See, See, My Playmate
DESCRIPTION: "See, see, my playmate Come out and play with me Under the apple tree." Bring your dollies, slide down the drainpipe or my rainbow, into the cellar door. We'll be friends forever more.
EARLIEST DATE: 1980 (Opie-Game)
KEYWORDS: playparty friend
FOUND IN: Britain(England(North)) US(SW)
REFERENCES (2 citations):
Opie-Game 148, "See, See, My Playmate" (1 text, 1 tune)
ADDITIONAL: Janet M. Cliff, "On Relationships between Folk Music and Folk Games" in Western Folklore, Vol. LI, No. 2 (Apr 1992 (available online by JSTOR)), p. 136 ("Say, say, oh playmate, come out and play with me") (1 text, 1 tune) [citing Carol Merrill-Mirsky, "Girls' Handclapping Games in Three Los Angeles Schools" in _Yearbook for Traditional Music_ 18 (1986)]
NOTES: Opie-Game: "The words of this clapping game have not drifted very far from its source, the popular song 'Playmates', words and music by Saxie Dowell, 1940: Play-mate -- come out and play with me..."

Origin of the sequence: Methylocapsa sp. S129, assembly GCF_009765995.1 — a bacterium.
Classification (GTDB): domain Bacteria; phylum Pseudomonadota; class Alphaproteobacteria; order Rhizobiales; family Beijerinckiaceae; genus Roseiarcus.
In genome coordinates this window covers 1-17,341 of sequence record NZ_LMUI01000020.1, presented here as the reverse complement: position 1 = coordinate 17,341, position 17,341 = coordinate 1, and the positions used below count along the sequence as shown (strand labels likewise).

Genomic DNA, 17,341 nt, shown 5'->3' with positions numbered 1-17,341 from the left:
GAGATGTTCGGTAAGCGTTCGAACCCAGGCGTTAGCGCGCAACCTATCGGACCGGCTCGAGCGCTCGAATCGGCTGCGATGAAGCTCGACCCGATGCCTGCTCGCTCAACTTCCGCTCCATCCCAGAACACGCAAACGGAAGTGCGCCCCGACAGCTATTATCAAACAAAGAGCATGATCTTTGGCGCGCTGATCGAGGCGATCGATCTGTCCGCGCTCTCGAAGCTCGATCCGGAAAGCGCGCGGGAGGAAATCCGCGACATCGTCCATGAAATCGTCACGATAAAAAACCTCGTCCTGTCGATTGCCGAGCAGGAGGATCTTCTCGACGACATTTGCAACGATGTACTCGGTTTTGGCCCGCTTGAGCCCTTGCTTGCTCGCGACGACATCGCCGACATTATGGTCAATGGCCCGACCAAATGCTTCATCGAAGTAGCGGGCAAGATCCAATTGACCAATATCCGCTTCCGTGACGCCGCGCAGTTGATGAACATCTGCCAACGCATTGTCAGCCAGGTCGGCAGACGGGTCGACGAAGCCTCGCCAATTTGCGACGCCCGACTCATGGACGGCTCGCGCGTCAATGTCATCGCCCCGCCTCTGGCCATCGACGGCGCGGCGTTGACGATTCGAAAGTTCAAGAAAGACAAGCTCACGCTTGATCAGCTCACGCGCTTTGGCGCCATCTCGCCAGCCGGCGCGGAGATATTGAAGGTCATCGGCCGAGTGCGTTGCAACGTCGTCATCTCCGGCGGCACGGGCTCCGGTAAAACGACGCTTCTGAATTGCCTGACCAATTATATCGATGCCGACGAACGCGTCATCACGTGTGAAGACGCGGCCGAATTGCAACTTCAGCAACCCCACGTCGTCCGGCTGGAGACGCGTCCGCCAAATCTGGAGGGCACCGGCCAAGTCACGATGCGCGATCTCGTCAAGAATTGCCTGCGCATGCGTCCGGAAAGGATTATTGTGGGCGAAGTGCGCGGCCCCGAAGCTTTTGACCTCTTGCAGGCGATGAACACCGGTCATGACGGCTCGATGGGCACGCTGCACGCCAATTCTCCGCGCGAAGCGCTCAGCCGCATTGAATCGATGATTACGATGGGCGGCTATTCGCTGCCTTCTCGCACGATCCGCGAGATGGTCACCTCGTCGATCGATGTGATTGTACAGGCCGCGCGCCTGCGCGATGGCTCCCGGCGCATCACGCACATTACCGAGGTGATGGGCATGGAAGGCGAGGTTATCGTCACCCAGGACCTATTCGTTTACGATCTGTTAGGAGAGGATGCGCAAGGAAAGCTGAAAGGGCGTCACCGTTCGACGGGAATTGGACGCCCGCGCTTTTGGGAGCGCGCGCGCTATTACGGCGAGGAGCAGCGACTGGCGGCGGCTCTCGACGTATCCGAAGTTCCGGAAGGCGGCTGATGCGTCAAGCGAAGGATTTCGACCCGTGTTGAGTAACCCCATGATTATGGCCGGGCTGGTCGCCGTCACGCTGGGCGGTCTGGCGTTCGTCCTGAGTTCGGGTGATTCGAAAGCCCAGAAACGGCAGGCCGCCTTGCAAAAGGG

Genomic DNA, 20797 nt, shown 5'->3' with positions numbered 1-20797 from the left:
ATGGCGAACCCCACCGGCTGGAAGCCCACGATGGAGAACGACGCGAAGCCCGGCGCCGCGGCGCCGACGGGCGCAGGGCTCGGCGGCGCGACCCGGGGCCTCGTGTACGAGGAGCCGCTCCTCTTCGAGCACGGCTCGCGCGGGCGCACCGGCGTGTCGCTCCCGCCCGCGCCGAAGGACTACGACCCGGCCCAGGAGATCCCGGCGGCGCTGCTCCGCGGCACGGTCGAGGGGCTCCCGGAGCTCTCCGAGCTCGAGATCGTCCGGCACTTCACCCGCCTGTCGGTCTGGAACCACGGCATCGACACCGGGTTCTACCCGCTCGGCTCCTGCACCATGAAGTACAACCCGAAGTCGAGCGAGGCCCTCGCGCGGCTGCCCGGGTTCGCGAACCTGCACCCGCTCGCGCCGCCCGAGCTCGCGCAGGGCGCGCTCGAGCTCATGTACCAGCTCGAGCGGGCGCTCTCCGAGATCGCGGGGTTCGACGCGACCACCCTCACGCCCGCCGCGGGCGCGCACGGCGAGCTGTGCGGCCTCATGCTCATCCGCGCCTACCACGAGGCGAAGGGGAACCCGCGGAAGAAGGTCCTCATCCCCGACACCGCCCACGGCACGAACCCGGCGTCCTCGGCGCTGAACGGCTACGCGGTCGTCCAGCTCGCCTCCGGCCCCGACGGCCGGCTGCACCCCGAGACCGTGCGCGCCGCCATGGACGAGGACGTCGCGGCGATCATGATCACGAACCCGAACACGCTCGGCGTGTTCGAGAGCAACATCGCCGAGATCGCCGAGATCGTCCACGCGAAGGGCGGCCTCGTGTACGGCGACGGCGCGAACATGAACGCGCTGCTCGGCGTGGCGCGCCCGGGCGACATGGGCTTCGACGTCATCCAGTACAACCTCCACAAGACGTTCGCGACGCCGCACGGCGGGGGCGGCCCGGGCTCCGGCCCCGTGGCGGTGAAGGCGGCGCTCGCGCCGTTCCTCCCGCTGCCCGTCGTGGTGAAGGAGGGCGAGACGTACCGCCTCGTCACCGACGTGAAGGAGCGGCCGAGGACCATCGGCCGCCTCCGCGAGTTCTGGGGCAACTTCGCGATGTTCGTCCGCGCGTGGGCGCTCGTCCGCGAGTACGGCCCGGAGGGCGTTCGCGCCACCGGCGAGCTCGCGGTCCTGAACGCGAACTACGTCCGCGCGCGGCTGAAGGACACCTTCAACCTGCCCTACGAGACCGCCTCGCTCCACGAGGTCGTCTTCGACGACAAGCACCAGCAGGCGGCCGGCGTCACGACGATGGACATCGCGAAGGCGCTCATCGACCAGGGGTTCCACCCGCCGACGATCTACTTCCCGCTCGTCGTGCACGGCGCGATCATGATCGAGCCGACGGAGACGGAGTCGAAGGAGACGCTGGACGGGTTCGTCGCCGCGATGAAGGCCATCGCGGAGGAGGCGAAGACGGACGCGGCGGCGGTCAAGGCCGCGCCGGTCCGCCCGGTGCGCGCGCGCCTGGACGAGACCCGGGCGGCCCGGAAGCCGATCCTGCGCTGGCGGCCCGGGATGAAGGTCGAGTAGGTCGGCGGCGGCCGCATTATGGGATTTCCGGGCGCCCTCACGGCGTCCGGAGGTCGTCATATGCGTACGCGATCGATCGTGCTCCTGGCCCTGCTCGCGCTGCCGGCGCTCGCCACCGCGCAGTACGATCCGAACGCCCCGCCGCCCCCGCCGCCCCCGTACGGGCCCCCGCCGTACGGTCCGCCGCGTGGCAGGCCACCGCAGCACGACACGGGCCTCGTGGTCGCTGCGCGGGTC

Dowell's lyrics begin, "Oh, playmates, come out and play with me, And bring your dollies three. Climb up my apple tree. Look down my rain barrel, slide down my cellar door, And we'll be jolly friends forevermore (source: Rammstein UK site). - BS
I'm also reminded of the song "I Don't Want to Play In Your Yard," reportedly written in 1894 by Philip Wingate (words) and H. W. Petrie (music), according to p. 274 of Spaeth's A History of Popular Music in America.: the fussy singer doesn't want to holler down the rain barel or climb the apple tree. - RBW
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